What the type of casualty
Very serious marine casualty: Fall from platform in cargo hold
A crew member was making repairs to the hand rails that surrounded the lowest of three intermediate platforms built into the cargo hold access ladder. The platform was designed as a landing to hold a single person while moving from one section of the cargo hold access ladder to the next. The ship was at sea and the cargo hatch covers were closed. The hand rails had been removed for repair and the crew member was about to refit them to the platform. The lower platform was five metres above the tank top. There was no eye witness to the accident, but it is likely that the crew member tripped or slipped from the platform and, as he was not wearing a safety harness, he fell to the tank top below. He died from multiple injuries.
Why did it happen?
The platform was cluttered with equipment that the crew member was using to effect the repairs and was not guarded by hand rails, making the platform a congested and dangerous place to work.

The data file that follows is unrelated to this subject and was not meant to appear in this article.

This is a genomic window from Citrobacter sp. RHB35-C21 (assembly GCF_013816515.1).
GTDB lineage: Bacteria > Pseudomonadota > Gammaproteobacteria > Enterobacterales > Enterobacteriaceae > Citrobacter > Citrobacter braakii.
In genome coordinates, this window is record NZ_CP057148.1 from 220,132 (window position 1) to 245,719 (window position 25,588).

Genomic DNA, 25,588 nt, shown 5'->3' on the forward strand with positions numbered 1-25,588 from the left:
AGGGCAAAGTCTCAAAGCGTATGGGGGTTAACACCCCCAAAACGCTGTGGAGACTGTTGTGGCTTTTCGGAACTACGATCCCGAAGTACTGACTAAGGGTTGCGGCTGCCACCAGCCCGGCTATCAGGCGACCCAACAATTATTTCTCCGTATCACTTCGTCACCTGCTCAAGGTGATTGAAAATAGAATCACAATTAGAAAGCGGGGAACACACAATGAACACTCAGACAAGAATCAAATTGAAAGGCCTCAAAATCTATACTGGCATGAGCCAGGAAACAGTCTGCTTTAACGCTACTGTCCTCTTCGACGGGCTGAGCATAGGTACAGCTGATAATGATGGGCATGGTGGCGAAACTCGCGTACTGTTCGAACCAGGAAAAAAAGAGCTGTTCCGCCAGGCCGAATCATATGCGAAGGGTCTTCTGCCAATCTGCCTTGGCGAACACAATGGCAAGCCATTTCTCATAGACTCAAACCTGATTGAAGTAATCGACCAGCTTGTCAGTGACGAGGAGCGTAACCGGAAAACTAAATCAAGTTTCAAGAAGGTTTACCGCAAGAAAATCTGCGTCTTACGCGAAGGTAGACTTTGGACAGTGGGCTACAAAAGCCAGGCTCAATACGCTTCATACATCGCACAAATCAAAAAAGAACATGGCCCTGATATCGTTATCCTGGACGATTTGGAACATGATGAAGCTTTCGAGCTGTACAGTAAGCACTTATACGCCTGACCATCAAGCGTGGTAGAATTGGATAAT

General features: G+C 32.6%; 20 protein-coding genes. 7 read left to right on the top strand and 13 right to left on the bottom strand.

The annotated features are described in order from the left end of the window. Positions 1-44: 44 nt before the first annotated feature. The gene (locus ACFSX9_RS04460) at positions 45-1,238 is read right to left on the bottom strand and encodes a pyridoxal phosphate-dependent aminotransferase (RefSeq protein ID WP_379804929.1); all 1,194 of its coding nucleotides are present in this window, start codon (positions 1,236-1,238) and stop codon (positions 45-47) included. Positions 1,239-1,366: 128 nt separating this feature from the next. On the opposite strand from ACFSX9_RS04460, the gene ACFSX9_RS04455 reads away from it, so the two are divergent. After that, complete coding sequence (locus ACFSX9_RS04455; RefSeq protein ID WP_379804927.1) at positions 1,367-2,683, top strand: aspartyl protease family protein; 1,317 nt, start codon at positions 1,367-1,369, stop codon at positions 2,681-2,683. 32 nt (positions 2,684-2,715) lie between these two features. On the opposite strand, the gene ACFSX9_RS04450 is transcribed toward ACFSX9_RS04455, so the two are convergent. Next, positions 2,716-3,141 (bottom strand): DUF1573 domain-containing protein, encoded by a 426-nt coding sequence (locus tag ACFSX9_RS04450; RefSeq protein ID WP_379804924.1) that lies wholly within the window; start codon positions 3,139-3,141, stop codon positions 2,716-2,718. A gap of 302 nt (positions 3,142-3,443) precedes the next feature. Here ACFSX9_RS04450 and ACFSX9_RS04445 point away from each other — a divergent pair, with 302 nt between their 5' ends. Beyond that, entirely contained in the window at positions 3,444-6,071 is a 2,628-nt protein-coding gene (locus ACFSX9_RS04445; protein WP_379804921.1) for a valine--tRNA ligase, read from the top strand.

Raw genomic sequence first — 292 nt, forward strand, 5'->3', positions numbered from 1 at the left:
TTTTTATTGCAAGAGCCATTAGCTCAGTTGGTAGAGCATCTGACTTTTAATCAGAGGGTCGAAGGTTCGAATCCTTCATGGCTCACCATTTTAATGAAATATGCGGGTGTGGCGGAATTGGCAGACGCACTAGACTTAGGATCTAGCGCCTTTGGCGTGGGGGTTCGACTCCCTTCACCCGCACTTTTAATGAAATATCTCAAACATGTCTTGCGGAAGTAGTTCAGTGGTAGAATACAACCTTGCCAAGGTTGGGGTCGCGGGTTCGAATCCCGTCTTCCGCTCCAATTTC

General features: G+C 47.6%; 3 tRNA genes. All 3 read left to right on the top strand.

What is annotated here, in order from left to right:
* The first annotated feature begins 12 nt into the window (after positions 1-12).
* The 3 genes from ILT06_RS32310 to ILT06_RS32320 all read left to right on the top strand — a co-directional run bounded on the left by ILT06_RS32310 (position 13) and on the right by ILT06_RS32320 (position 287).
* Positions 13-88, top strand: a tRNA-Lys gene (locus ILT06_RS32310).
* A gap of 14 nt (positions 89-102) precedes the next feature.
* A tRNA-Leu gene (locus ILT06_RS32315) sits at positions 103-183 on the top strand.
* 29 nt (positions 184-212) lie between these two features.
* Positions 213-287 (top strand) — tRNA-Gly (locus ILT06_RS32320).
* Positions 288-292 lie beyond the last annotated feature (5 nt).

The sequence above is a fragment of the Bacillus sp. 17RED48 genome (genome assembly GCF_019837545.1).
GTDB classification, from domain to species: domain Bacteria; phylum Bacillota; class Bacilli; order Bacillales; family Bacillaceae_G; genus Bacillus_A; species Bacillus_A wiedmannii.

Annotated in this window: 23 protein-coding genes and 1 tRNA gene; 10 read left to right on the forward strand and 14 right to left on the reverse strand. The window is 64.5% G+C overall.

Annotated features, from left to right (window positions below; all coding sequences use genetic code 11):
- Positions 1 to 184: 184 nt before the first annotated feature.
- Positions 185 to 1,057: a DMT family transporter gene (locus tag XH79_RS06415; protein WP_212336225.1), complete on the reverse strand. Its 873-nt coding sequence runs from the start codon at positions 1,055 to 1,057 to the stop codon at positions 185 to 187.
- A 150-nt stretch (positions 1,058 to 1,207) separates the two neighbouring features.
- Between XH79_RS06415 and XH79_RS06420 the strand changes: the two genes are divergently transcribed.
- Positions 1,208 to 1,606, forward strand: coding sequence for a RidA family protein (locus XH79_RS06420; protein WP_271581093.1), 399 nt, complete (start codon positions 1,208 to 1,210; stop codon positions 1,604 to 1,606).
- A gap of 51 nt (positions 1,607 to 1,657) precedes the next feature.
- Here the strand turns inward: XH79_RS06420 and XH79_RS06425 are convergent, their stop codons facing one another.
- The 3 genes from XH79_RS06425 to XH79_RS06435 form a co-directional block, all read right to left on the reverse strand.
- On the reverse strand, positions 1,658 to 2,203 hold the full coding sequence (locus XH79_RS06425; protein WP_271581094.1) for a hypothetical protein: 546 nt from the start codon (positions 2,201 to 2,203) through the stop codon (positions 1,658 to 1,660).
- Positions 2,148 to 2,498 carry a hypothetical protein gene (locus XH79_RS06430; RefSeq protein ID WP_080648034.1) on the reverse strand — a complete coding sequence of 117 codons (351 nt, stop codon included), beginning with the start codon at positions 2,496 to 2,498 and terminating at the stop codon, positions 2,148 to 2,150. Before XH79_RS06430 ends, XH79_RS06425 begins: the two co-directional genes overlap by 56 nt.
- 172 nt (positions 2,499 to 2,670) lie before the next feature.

A single halogen light had been rigged about one metre above the platform. The light was another obstacle that the crew member had to work around.
Although shipboard procedures required the crew member to use a safety harness for the task, he was not wearing one at the time. Wearing a safety harness and connecting it to a secure point would have arrested his fall.
What can we learn?
Working at height without the protection of hand rails is a hazardous situation. It is important that seafarers follow industry best practice of using a safety harness when working at height.
It is important when working in dark spaces that sufficient lighting is used to illuminate the immediate and general working area without obstructing the workers.